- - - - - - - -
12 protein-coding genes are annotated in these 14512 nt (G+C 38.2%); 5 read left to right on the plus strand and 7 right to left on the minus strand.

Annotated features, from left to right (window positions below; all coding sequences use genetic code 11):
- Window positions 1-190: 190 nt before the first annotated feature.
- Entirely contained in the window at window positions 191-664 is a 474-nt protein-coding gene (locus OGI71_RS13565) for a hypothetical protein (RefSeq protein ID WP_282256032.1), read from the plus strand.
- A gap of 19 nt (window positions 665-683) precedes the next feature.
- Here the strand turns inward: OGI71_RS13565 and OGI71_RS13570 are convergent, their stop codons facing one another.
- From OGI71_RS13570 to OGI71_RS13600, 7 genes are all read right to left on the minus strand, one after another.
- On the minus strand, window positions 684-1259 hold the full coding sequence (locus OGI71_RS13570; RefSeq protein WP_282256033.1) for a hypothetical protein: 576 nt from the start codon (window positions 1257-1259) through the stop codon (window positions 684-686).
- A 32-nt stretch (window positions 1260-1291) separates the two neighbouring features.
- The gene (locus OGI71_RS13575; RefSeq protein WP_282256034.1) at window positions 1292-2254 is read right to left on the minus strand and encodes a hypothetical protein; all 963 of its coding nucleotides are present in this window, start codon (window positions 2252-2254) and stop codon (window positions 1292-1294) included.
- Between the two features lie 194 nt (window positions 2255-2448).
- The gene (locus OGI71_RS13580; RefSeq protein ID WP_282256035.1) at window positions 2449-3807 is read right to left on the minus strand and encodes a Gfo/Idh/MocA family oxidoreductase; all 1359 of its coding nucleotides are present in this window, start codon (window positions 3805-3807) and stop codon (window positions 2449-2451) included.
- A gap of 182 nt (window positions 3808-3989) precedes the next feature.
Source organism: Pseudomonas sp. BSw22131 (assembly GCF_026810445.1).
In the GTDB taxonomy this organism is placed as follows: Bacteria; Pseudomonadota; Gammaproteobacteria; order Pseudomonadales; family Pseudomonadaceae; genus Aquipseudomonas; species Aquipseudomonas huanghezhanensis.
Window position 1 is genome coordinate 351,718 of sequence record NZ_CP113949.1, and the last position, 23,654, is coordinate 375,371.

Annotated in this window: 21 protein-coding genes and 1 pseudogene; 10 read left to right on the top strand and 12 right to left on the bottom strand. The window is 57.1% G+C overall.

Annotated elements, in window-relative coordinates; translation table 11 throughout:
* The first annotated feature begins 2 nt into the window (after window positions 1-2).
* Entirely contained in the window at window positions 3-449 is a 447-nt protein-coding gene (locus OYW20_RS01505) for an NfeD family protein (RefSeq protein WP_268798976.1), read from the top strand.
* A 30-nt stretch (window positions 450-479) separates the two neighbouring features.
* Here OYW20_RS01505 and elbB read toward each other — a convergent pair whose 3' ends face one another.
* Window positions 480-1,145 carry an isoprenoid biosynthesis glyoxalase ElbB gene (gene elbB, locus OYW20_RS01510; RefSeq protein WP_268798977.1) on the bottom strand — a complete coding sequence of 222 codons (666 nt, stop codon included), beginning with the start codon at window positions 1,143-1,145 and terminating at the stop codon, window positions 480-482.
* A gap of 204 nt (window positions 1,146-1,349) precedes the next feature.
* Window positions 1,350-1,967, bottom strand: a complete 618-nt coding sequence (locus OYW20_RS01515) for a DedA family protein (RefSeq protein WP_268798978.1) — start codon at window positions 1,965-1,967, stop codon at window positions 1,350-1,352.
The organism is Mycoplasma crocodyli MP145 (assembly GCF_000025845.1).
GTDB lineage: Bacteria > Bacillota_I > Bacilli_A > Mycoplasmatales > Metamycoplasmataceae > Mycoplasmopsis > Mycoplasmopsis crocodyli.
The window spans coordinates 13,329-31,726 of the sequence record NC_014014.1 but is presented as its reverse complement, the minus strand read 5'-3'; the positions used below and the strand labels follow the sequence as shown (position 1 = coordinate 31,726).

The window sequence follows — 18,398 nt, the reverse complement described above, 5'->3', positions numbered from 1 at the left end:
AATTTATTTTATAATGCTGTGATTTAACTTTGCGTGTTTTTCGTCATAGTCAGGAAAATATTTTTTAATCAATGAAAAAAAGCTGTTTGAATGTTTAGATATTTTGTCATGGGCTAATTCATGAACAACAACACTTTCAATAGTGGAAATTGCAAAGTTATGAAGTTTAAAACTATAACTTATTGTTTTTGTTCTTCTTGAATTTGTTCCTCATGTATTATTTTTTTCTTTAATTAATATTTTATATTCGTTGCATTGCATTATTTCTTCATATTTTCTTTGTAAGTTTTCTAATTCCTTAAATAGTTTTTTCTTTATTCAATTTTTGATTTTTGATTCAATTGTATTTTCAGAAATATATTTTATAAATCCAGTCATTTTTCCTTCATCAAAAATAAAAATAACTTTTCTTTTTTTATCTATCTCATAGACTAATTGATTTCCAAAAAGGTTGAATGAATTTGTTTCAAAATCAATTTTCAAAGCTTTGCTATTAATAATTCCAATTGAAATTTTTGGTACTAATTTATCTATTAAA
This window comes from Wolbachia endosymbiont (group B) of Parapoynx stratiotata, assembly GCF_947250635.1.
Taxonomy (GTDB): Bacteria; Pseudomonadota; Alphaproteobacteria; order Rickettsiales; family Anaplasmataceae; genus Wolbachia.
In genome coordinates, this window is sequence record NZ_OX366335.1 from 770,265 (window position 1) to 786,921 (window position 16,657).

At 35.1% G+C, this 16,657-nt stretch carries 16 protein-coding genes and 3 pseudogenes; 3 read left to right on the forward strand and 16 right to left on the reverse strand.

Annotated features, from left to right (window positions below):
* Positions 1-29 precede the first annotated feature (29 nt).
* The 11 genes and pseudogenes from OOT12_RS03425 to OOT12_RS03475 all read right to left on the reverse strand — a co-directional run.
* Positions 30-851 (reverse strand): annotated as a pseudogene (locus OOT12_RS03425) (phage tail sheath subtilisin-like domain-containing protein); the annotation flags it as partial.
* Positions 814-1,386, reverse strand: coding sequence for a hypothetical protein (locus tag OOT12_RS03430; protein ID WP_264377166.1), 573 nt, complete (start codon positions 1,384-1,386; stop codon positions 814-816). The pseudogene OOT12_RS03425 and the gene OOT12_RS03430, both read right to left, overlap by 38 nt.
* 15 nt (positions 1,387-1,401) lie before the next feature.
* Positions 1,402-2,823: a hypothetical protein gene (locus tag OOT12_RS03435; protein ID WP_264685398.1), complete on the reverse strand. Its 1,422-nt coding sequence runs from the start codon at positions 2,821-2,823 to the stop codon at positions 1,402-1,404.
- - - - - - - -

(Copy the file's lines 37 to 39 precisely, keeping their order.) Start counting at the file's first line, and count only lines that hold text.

* The 11 genes and pseudogenes from OOT12_RS03425 to OOT12_RS03475 all read right to left on the reverse strand — a co-directional run.
* Positions 30-851 (reverse strand): annotated as a pseudogene (locus OOT12_RS03425) (phage tail sheath subtilisin-like domain-containing protein); the annotation flags it as partial.
* Positions 814-1,386, reverse strand: coding sequence for a hypothetical protein (locus tag OOT12_RS03430; protein ID WP_264377166.1), 573 nt, complete (start codon positions 1,384-1,386; stop codon positions 814-816). The pseudogene OOT12_RS03425 and the gene OOT12_RS03430, both read right to left, overlap by 38 nt.